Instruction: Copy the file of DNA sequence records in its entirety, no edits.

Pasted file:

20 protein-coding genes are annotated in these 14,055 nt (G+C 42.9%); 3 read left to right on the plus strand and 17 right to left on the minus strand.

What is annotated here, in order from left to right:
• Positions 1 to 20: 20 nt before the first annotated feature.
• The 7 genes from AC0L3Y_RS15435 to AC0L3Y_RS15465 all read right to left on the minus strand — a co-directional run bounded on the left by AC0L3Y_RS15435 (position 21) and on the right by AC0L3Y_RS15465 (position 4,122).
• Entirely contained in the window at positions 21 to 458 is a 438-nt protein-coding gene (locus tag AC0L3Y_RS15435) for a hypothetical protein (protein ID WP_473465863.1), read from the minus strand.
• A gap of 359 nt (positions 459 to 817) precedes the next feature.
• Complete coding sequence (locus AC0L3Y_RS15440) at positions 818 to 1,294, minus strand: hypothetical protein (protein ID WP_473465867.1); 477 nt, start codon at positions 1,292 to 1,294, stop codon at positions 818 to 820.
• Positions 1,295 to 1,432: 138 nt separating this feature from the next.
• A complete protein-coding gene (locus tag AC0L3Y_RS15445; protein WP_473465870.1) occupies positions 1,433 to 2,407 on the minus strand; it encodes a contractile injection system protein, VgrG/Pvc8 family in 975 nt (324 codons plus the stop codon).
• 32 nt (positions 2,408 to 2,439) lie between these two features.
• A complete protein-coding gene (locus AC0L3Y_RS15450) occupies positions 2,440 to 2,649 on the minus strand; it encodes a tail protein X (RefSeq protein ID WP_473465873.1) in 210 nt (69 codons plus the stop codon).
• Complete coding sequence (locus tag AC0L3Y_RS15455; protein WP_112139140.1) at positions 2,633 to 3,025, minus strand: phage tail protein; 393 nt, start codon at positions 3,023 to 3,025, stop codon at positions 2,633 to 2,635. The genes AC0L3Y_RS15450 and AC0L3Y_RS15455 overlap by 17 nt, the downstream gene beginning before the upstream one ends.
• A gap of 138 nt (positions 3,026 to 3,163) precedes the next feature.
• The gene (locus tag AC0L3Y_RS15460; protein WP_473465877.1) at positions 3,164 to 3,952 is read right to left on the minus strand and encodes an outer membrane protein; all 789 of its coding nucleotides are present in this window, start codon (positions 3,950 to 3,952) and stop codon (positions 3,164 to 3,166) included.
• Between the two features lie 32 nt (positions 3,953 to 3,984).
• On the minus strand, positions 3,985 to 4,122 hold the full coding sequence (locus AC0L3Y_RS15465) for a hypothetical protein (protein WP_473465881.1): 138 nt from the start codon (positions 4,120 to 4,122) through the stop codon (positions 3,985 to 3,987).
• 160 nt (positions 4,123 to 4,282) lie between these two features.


20 protein-coding genes are annotated in these 14,055 nt (G+C 42.9%); 3 read left to right on the plus strand and 17 right to left on the minus strand.

What is annotated here, in order from left to right:
• Positions 1 to 20: 20 nt before the first annotated feature.
• The 7 genes from AC0L3Y_RS15435 to AC0L3Y_RS15465 all read right to left on the minus strand — a co-directional run bounded on the left by AC0L3Y_RS15435 (position 21) and on the right by AC0L3Y_RS15465 (position 4,122).
• Entirely contained in the window at positions 21 to 458 is a 438-nt protein-coding gene (locus tag AC0L3Y_RS15435) for a hypothetical protein (protein ID WP_473465863.1), read from the minus strand.
• A gap of 359 nt (positions 459 to 817) precedes the next feature.
• Complete coding sequence (locus AC0L3Y_RS15440) at positions 818 to 1,294, minus strand: hypothetical protein (protein ID WP_473465867.1); 477 nt, start codon at positions 1,292 to 1,294, stop codon at positions 818 to 820.
• Positions 1,295 to 1,432: 138 nt separating this feature from the next.
• A complete protein-coding gene (locus tag AC0L3Y_RS15445; protein WP_473465870.1) occupies positions 1,433 to 2,407 on the minus strand; it encodes a contractile injection system protein, VgrG/Pvc8 family in 975 nt (324 codons plus the stop codon).
• 32 nt (positions 2,408 to 2,439) lie between these two features.
• A complete protein-coding gene (locus AC0L3Y_RS15450) occupies positions 2,440 to 2,649 on the minus strand; it encodes a tail protein X (RefSeq protein ID WP_473465873.1) in 210 nt (69 codons plus the stop codon).
• Complete coding sequence (locus tag AC0L3Y_RS15455; protein WP_112139140.1) at positions 2,633 to 3,025, minus strand: phage tail protein; 393 nt, start codon at positions 3,023 to 3,025, stop codon at positions 2,633 to 2,635. The genes AC0L3Y_RS15450 and AC0L3Y_RS15455 overlap by 17 nt, the downstream gene beginning before the upstream one ends.
• A gap of 138 nt (positions 3,026 to 3,163) precedes the next feature.
• The gene (locus tag AC0L3Y_RS15460; protein WP_473465877.1) at positions 3,164 to 3,952 is read right to left on the minus strand and encodes an outer membrane protein; all 789 of its coding nucleotides are present in this window, start codon (positions 3,950 to 3,952) and stop codon (positions 3,164 to 3,166) included.
• Between the two features lie 32 nt (positions 3,953 to 3,984).
• On the minus strand, positions 3,985 to 4,122 hold the full coding sequence (locus AC0L3Y_RS15465) for a hypothetical protein (protein WP_473465881.1): 138 nt from the start codon (positions 4,120 to 4,122) through the stop codon (positions 3,985 to 3,987).
• 160 nt (positions 4,123 to 4,282) lie between these two features.